There were eight cases of hepatitis E infection in the quarter – two from New South Wales, three from Queensland, two from Victoria and one from Western Australia. This was three times the average number of cases reported in this period over the past five years. All cases are assumed to have acquired their infection overseas.
Vaccine preventable diseases
There were 756 cases of laboratory-confirmed influenza in the fourth quarter of 2004. This was more than five times the average number of cases for this time of the year. Three hundred and fifty-eight cases (47% of total reports) were from New South Wales. A number of these cases may have been diagnosed on the basis of a single high titre of antibodies to influenza virus and may not have had influenza. The national surveillance case definition for influenza is currently under review.
The rates of influenza by month are shown in Figure 3. In 2004, the peak of influenza was significantly lower and later in the year than in previous years, while rates in the fourth quarter were higher than in the previous three years.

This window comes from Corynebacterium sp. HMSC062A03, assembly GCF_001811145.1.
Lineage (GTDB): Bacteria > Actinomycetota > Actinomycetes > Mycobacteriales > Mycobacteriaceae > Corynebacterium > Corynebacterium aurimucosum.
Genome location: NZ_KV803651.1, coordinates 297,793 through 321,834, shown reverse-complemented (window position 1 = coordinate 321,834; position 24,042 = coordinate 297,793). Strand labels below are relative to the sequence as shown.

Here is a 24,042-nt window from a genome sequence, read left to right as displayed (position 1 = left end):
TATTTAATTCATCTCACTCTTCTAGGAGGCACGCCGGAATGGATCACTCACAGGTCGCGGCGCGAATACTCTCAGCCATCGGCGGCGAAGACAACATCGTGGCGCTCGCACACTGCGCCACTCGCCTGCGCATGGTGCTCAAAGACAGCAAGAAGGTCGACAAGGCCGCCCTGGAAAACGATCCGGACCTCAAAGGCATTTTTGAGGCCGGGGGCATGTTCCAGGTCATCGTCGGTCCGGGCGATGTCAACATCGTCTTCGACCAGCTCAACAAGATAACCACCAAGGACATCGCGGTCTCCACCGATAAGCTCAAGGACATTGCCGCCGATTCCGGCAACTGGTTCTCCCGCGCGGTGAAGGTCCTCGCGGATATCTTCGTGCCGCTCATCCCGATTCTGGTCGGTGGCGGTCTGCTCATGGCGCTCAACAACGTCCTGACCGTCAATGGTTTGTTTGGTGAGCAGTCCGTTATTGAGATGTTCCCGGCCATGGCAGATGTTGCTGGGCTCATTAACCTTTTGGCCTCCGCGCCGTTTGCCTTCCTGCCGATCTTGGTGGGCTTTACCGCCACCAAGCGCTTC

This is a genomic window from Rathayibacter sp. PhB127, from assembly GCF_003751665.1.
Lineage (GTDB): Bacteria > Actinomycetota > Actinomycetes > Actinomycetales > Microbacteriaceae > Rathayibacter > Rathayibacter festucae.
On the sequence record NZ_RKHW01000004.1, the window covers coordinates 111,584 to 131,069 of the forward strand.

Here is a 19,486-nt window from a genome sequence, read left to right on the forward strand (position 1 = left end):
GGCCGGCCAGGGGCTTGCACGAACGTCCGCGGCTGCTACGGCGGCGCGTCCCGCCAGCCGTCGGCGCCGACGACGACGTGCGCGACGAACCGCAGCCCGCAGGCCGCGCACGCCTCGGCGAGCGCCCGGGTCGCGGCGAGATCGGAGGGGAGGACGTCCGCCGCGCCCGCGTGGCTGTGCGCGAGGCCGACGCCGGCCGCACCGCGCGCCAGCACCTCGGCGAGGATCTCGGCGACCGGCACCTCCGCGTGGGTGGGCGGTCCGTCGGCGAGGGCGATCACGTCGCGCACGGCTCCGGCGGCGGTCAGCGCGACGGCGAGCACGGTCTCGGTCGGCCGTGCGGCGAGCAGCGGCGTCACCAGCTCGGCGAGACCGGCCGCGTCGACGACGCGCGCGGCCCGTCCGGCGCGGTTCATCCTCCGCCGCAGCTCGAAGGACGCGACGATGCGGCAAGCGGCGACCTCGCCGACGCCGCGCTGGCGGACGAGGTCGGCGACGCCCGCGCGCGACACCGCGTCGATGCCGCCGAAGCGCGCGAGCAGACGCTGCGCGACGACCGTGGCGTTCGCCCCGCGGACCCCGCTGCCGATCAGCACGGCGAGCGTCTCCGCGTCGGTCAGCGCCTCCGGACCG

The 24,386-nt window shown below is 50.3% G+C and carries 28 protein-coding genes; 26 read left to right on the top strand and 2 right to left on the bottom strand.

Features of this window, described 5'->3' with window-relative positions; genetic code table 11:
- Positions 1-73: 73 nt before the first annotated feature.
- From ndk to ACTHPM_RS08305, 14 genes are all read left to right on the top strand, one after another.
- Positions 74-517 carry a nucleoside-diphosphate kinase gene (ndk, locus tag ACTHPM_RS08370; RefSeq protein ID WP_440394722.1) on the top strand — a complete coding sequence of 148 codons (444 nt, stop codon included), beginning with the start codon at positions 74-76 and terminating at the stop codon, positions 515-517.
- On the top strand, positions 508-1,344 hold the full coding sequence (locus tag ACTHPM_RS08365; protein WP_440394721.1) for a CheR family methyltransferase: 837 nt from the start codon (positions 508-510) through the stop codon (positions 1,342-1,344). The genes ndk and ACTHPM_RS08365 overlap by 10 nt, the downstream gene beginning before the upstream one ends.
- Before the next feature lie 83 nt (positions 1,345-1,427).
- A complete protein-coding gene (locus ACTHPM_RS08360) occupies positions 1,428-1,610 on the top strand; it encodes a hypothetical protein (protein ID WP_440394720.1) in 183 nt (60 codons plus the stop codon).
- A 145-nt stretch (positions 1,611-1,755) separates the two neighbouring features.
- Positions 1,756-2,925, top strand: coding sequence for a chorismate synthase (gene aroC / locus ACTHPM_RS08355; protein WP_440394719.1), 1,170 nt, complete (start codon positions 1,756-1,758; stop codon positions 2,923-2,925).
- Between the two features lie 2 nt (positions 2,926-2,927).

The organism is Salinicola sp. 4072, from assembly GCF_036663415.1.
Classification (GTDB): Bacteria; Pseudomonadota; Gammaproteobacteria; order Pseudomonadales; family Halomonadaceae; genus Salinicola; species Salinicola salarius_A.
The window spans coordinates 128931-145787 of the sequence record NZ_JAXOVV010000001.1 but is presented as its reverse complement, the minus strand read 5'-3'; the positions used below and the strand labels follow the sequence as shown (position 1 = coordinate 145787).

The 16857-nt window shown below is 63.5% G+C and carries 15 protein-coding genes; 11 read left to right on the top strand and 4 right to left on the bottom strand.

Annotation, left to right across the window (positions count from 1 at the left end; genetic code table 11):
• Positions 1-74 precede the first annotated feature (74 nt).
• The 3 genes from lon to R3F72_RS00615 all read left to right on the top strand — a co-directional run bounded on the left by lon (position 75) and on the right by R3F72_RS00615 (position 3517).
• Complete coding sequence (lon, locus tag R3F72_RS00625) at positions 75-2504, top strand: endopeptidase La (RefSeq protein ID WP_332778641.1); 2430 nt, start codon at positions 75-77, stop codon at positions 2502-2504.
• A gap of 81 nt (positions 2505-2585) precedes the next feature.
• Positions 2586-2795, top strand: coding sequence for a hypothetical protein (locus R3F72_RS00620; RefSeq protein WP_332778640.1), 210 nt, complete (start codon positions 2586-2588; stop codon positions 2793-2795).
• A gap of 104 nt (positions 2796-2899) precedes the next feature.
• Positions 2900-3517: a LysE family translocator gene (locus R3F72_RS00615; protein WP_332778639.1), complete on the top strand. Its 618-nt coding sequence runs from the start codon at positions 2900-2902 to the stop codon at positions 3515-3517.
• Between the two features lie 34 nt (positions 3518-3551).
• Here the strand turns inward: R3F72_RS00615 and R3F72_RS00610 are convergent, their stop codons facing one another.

Figure 3. Notification rates of laboratory-confirmed influenza, Australia, 2001 to 2004, by month of notification
There were 15 cases of measles reported during the quarter, which was only half the five-year average for this quarter.
Gary Dowse of the Communicable Disease Control Branch, Health Department of Western Australia provided the following comments on the response to an outbreak of measles in the Pilbara region during the quarter. ‘An outbreak of six cases of confirmed measles occurred in November, all in Aboriginal residents of the Pilbara region town of Port Hedland. Five cases were women ranging in age from 19 to 36 years, and the final case was a 7-month-old boy. None of the cases had travelled, and the source for the outbreak was not identified. Each of the cases had multiple visits to the outpatients department of the local hospital and/or to the Aboriginal Medical Service clinic, necessitating considerable contact tracing, and provision of post-exposure measles-mumps-rubella (MMR) vaccine or immunoglobulin where appropriate. Because of concerns about levels of measles immunity in young adults, and particularly among Aboriginal people, MMR vaccine was offered at a number of special community clinics in the town, including shopping centres, and through general practitioners, resulting in vaccination of around 1,000 adults.’
A measles case in a 25-year-old traveller, who travelled widely in northern Australia while infectious, was reported in the Northern Territory. Extensive follow-up of possible contacts did not identify any secondary cases.
In Victoria, a cluster of three cases of measles was reported in unvaccinated persons; two men aged 26 and 30 years and a two-year-old child.